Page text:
I disagree a bit with the ‘superfluous’ part. A type revival is by definition an interpretation that shows as much of the style period in which the original foundry type was made, as from the time (Zeitgeist) in which the revival was produced. New research can lead to new insights. My students in Antwerp and The Hague examine standardization in the work of Garamont, Granjon, Van den Keere and their peers. For example, they distill the fitting/spacing from the matrices and investigate what the relation is between fitting and details, such as the length of the serifs. This small video shows how a digital interpretation, including the spacing, is distilled directly from matrices that are justified for fixed mould registers of Granjon’s Ascendonica Romain.


    Another difference could be that stems in revivals of Renaissance type, such as Adobe Garamond, are often straightened, while the original models, such as Garamont’s Gros Canon Romain above, show evidence of curvature.
    Why bother about Bembo? It is a poor rendering of the original typeface anyway. No matter which version you take.
    As I mentioned, a revival will ultimately reveal how the source material was viewed at the time when it was made. Our way of interpreting what we see is, after all, largely shaped by the way in which we are conditioned. As such, Monotype Bembo is interesting, if only because of the obvious deviations from the original model. Especially when you realize how successful it has become.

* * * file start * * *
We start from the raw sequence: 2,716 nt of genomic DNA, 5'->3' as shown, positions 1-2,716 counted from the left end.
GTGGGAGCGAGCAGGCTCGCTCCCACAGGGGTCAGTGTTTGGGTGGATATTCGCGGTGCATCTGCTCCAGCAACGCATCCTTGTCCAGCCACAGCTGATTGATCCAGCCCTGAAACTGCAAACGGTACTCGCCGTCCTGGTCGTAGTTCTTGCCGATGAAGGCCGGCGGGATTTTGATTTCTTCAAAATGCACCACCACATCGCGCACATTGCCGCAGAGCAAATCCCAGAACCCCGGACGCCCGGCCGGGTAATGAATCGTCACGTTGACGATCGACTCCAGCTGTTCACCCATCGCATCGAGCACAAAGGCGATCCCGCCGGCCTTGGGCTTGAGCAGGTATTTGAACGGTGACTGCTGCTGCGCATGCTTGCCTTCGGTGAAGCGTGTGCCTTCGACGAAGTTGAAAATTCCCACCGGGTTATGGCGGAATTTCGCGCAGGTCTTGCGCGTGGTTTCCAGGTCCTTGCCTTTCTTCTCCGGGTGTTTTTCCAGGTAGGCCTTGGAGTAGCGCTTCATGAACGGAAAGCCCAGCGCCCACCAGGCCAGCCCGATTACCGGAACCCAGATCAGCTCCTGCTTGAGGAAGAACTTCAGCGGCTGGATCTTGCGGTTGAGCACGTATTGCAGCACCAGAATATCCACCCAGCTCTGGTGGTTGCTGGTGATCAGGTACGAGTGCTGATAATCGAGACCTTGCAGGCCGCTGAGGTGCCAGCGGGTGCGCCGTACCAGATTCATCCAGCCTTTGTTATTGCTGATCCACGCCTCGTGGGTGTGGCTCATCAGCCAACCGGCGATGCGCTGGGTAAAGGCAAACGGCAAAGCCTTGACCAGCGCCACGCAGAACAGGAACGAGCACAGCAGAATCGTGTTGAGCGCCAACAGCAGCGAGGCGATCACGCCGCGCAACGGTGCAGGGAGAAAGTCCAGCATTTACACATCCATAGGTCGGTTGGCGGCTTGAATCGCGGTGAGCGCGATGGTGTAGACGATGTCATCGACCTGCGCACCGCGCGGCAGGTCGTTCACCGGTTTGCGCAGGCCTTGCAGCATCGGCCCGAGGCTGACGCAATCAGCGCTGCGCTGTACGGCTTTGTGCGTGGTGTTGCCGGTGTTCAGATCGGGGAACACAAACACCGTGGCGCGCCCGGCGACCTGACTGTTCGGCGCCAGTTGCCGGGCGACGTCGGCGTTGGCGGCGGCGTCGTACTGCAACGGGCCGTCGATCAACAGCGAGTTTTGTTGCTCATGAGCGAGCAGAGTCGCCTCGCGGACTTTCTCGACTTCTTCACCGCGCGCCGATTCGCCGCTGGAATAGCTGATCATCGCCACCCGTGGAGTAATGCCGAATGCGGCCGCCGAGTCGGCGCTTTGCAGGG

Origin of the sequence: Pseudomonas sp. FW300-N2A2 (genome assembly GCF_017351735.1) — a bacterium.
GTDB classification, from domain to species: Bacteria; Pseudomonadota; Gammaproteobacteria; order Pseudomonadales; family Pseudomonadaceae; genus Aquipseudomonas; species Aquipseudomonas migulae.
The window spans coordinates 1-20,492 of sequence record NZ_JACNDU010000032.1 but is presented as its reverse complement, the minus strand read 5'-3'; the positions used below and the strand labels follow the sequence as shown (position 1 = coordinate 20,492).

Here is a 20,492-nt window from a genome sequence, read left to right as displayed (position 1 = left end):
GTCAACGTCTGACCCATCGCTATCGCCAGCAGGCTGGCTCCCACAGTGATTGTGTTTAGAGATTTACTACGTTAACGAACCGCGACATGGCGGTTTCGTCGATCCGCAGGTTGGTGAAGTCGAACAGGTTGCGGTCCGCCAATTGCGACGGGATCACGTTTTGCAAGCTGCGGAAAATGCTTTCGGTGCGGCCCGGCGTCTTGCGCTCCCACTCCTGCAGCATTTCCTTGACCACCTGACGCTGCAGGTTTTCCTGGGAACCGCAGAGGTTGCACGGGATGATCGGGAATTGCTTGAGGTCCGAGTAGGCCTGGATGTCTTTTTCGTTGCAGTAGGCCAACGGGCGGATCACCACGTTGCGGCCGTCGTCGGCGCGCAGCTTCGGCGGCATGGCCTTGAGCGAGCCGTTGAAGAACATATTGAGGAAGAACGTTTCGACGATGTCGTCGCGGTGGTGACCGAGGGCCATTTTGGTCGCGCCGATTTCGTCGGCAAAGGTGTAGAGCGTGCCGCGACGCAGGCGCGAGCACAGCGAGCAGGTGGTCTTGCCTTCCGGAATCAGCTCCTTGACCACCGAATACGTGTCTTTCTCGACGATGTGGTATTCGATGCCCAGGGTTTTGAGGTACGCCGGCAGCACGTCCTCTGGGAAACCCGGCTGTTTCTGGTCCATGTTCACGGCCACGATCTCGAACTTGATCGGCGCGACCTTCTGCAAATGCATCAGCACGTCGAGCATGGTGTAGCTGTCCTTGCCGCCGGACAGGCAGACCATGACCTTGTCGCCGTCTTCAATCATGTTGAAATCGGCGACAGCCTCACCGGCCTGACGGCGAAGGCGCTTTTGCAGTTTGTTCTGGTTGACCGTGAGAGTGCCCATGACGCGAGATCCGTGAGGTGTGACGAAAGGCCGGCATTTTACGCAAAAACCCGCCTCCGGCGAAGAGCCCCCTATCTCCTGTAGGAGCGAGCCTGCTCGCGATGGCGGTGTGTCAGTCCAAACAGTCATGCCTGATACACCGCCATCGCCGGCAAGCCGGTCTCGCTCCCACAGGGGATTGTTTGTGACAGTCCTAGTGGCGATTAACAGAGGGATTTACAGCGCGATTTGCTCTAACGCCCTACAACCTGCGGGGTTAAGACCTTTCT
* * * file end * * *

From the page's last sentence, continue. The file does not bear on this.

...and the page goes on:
Too much technical restrictions. 18 unit system, keyboard arrangement, poor insight in typeface design […]
    The standardization of character widths for the Monotype ‘hot-metal’ composing machines was a clear deviation from nineteenth-century foundry practice, but clearly had no noticeable negative effect on the quality of the designs. That this adjustment did not lead to distortions of the proportions of interpretations of historical models such as Monotype Bembo, can be explained by the fact that comparable standardization was an intrinsic part of font production in the early Renaissance.

    For me, actually, the reason I am interested in these revivals is because I want open-source digital fonts which are reminiscent of the results of Monotype and Linotype machines — since I spent my time in the library reading books set with those machines, not with legitimate renaissance type.
  • Stephen ColesStephen Coles Posts: 787
    edited January 15
    I concur with Mark. There are many Bitstream revivals that are unique. One of the most obvious may be their Futura, which is very different from Linotype’s and any other version. It’s more of a redesign more than a revival.


  • For what it's worth, here are a couple pages from Bitstream’s “Version 2 Catalog” (1991).


  • Mark SimonsonMark Simonson Posts: 1,202
    edited January 23
    The irony is that Monotype now owns Linotype and Bitstream and distributes it all, including Swiss 721. Monotype Imaging was called AgfaType before it acquired Monotype in 1999, and some of AgfaType's clones, such as Triumvirate (a clone of Helvetica), are distributed by Monotype as well.
  • “... the typeface popularly known as Helvetica” is an amusing way to put it.
  • James PuckettJames Puckett Posts: 1,688
    I always wondered if Zapf got royalties for Book Antiqua after Monotype bought Linotype.